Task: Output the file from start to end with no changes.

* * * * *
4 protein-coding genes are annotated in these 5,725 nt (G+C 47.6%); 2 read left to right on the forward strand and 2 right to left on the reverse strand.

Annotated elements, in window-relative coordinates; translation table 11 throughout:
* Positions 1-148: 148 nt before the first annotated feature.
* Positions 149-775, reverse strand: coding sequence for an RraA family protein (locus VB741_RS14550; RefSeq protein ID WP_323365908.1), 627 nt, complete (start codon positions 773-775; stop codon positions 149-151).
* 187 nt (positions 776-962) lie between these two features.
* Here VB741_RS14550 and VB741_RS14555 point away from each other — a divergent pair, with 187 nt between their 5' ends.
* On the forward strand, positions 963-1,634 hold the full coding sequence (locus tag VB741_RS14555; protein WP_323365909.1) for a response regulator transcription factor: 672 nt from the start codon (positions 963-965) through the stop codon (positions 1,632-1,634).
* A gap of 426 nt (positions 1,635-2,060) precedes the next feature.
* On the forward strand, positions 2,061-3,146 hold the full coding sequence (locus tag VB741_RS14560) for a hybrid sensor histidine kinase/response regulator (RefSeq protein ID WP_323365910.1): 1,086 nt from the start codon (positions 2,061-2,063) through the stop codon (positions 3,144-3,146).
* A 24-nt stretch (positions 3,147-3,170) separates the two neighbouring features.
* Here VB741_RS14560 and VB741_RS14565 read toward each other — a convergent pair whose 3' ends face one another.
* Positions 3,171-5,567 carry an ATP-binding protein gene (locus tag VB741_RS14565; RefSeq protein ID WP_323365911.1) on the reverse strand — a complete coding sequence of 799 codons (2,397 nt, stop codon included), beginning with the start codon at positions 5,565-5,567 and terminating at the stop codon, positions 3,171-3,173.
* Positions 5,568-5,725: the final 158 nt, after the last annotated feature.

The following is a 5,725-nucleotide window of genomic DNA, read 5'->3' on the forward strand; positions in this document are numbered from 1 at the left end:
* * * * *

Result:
4 protein-coding genes are annotated in these 5,725 nt (G+C 47.6%); 2 read left to right on the forward strand and 2 right to left on the reverse strand.

Annotated elements, in window-relative coordinates; translation table 11 throughout:
* Positions 1-148: 148 nt before the first annotated feature.
* Positions 149-775, reverse strand: coding sequence for an RraA family protein (locus VB741_RS14550; RefSeq protein ID WP_323365908.1), 627 nt, complete (start codon positions 773-775; stop codon positions 149-151).
* 187 nt (positions 776-962) lie between these two features.
* Here VB741_RS14550 and VB741_RS14555 point away from each other — a divergent pair, with 187 nt between their 5' ends.
* On the forward strand, positions 963-1,634 hold the full coding sequence (locus tag VB741_RS14555; protein WP_323365909.1) for a response regulator transcription factor: 672 nt from the start codon (positions 963-965) through the stop codon (positions 1,632-1,634).
* A gap of 426 nt (positions 1,635-2,060) precedes the next feature.
* On the forward strand, positions 2,061-3,146 hold the full coding sequence (locus tag VB741_RS14560) for a hybrid sensor histidine kinase/response regulator (RefSeq protein ID WP_323365910.1): 1,086 nt from the start codon (positions 2,061-2,063) through the stop codon (positions 3,144-3,146).
* A 24-nt stretch (positions 3,147-3,170) separates the two neighbouring features.
* Here VB741_RS14560 and VB741_RS14565 read toward each other — a convergent pair whose 3' ends face one another.
* Positions 3,171-5,567 carry an ATP-binding protein gene (locus tag VB741_RS14565; RefSeq protein ID WP_323365911.1) on the reverse strand — a complete coding sequence of 799 codons (2,397 nt, stop codon included), beginning with the start codon at positions 5,565-5,567 and terminating at the stop codon, positions 3,171-3,173.
* Positions 5,568-5,725: the final 158 nt, after the last annotated feature.

The following is a 5,725-nucleotide window of genomic DNA, read 5'->3' on the forward strand; positions in this document are numbered from 1 at the left end: